EXTRACTS FROM EVIDENCE OF HONOURABLE WILLIAM H. DRAPER, C.B.,
BEFORE SELECT COMMITTEE OF HOUSE OF COMMONS -(IMPERIAL) APPOINTED TO CONSIDER THE STATE OF THOSE BRITISH POSSESSIONS IN NORTH AMERICA WHICH ARE UNDER THE ADMINISTRATION OF THE HUDSON'S BAY COMPANY OR OVER WHICH THEY POSSESS A LICENC TO TRADE.
(Ordered to be printed 17th August, 1857.)
Jovis, 28 die Maii, 1857.
||Mr. PERCY HERBERT
|Mr. EDWARD ELLICE.
|Mr. CHARLES FITXWILLIAM.
||Sir JOHN PAKINGTON.
|Mr. J. H. GURNEY.
||Lord JOHN RUSSELL.
The Right Hon. HENRY LABOUCHERE, in the Chair.
The Honourable WILLIAM DRAPER, C.B., called in, and examined.
4038. CHAIRMAN : What situation do you hold in Canada ?—I am Chief Justice of the Court of Common Pleas of Upper Canada.
4039. How long have you held that situation ?—I have held the office of Chief Justice a little more than a year, but I have been upon the Bench of Upper Canada for nearly 10 years.
4040. What other public situations have you held in Canada ? —I was appointed to the Executive Council of Upper Canada in the year 1836. I was appointed Solicitor-general of Upper Canada in 1837. I was appointed Attorney-general of Upper Canada in 1840. I held that office until some time in the latter part of 1842 ; I as re-appointed in 1844, and I continuted
to be Attorney-general from taht time until I was appointed to the Bench.
4041. How long have you been residen in Canada ? —I landed in Quebec on the 16th or 17th of May, 1820 ; I have been a continual residen in Canada since that period.
4042. Under that circumstances are you now visiting this country ? —I was requested by the Government of Canada, through the medium of two of its members, to undertake the duty of coming to England for the purpose of watching the investigation which it had been communicated to them, was to take place before a Committee of the House of Commons, with the view of pressing whenever I deemed it necessary for the interests of the province, certain views which the Government of the province adopted in reference to their rights and interests in this question. I had written instructions from the Government of Canada to that effect, which I can lay before the Committee, if they desire it. They were communicated to me through the provincial secretary, and emanating from the Government, giving me general directions what I was do do.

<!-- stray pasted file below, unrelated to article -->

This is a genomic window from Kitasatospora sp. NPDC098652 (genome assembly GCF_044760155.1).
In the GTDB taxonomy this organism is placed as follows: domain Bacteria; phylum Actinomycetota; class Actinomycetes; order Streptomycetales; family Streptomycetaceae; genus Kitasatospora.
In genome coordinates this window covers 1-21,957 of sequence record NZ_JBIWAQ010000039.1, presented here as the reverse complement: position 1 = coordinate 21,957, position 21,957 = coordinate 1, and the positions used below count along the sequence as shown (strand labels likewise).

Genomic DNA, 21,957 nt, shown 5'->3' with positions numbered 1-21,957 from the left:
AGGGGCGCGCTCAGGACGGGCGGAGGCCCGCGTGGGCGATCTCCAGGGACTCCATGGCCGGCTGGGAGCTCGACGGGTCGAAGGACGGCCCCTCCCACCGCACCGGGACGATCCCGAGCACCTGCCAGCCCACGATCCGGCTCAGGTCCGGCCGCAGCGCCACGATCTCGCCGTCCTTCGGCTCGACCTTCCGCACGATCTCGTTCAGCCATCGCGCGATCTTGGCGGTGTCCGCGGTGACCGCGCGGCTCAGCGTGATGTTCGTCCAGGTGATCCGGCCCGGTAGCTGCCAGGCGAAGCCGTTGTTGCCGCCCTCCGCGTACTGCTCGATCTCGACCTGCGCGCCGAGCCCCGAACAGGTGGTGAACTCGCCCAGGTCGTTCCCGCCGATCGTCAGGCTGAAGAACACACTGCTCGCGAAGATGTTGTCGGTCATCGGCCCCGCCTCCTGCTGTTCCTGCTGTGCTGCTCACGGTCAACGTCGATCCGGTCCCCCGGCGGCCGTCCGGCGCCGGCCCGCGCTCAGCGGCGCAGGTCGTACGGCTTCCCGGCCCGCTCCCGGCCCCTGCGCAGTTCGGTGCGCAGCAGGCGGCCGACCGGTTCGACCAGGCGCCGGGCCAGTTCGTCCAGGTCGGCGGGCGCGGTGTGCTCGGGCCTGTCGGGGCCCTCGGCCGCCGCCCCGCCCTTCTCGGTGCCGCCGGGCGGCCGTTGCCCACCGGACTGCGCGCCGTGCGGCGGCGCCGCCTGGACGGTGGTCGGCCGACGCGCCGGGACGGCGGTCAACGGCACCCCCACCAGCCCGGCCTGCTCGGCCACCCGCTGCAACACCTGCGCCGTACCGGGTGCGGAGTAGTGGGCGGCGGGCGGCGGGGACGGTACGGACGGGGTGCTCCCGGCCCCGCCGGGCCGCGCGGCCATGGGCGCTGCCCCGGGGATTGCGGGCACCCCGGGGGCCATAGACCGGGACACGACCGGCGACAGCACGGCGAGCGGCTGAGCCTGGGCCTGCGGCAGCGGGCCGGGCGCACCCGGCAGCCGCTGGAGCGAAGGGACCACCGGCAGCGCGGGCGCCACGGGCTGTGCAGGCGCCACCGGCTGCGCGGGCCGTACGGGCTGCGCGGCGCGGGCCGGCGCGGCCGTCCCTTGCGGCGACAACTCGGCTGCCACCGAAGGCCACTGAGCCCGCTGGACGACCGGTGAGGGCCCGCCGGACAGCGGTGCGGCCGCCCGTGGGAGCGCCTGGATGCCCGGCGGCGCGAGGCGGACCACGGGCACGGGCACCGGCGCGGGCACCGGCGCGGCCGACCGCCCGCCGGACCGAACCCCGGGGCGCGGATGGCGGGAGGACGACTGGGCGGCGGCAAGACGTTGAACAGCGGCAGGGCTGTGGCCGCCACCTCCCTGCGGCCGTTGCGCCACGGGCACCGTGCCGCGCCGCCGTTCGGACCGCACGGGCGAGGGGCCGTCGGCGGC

4089. How far back do you think it would be desirable to throw the frontier to the north for the purpose of giving opportunities for settlement in the manner which you have described ?—I understand by that question how far there might be the exclusive right of trade which T have spoken of as that which should be reserved ; how far from the north it should extend to the south, leaving an intermediate space in which there should be no such exclusive right, but which should be open to settlement.
4090. Exactly so ?—I have no personal knowledge of the territory whatever ; all I know of it has been derived from books or other documents which I have consulted from time to time upon that subject. It has occurred to me that the line once proposed by the Hudson's Bay Company themselves, shortly after the peace of Ryswick, would reach about the extent of what would be the land desirable for settlement ; I suppose that the most valuable portion of the land for settlement would be found to lie in a parallel of latitude south of Norway House ; but I give that as a mere matter of opinion, not that I have any personal knowledge.